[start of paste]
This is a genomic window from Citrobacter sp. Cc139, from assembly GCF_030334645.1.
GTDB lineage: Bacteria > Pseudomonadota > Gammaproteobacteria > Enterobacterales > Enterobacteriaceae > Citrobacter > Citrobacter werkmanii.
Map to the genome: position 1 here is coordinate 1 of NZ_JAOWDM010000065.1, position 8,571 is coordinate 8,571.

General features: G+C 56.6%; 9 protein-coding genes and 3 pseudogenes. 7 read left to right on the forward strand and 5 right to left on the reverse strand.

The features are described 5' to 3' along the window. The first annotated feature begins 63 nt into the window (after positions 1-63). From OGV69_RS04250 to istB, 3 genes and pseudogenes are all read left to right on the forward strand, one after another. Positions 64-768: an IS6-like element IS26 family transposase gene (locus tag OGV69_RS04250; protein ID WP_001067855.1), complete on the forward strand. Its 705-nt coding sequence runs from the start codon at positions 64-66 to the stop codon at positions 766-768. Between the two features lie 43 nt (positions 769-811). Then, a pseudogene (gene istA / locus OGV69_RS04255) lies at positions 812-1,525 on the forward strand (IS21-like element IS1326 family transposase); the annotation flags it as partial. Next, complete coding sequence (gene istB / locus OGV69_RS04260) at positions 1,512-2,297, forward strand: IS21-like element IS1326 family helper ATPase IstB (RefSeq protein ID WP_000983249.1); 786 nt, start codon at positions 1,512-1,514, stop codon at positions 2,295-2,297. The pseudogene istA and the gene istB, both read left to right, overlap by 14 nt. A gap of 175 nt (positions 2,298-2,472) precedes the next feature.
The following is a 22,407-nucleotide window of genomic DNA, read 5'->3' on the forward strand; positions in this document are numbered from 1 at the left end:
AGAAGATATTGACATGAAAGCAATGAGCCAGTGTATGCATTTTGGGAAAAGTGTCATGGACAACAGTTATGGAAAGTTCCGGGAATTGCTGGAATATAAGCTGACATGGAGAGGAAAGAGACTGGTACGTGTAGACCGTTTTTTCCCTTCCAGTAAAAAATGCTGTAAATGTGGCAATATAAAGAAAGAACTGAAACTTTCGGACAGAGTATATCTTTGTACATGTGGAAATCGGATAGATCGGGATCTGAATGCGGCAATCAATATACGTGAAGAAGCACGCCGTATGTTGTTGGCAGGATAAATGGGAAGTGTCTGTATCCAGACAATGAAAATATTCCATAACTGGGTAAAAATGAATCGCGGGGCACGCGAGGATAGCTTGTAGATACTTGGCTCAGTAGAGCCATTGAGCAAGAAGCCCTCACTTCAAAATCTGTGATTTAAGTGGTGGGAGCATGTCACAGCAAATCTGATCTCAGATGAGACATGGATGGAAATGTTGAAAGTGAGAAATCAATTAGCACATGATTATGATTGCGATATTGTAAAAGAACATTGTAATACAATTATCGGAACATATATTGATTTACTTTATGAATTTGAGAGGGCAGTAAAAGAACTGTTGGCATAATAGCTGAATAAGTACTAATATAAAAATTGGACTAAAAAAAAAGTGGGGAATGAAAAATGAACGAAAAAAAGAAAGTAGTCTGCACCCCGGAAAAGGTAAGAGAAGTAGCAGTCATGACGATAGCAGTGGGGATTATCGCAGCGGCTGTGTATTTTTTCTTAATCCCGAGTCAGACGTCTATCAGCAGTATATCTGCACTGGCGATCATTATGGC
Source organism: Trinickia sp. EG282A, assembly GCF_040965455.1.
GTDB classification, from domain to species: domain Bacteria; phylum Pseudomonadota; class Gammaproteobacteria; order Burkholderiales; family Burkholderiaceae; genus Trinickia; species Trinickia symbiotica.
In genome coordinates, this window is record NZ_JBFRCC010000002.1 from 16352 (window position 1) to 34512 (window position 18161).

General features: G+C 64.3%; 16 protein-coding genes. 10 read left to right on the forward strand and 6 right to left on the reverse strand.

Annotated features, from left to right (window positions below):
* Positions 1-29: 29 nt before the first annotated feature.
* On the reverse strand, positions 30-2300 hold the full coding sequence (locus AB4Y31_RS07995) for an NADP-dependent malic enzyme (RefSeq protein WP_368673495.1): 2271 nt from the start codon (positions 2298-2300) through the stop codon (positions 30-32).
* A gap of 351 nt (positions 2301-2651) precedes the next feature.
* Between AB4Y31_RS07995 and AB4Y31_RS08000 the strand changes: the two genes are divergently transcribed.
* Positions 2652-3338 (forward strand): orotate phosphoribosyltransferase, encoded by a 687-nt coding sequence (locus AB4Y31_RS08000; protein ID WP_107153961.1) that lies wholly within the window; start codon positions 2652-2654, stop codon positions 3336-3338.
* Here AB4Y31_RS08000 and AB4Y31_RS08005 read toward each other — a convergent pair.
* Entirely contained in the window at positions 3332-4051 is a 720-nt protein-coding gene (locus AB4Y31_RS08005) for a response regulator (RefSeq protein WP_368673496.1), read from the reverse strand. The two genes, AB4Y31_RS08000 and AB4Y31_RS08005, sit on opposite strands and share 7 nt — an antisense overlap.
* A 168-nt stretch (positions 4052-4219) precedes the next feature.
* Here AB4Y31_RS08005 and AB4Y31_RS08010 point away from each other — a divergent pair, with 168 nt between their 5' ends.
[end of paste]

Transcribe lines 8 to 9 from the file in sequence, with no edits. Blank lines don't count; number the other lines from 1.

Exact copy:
Source organism: Trinickia sp. EG282A, assembly GCF_040965455.1.
GTDB classification, from domain to species: domain Bacteria; phylum Pseudomonadota; class Gammaproteobacteria; order Burkholderiales; family Burkholderiaceae; genus Trinickia; species Trinickia symbiotica.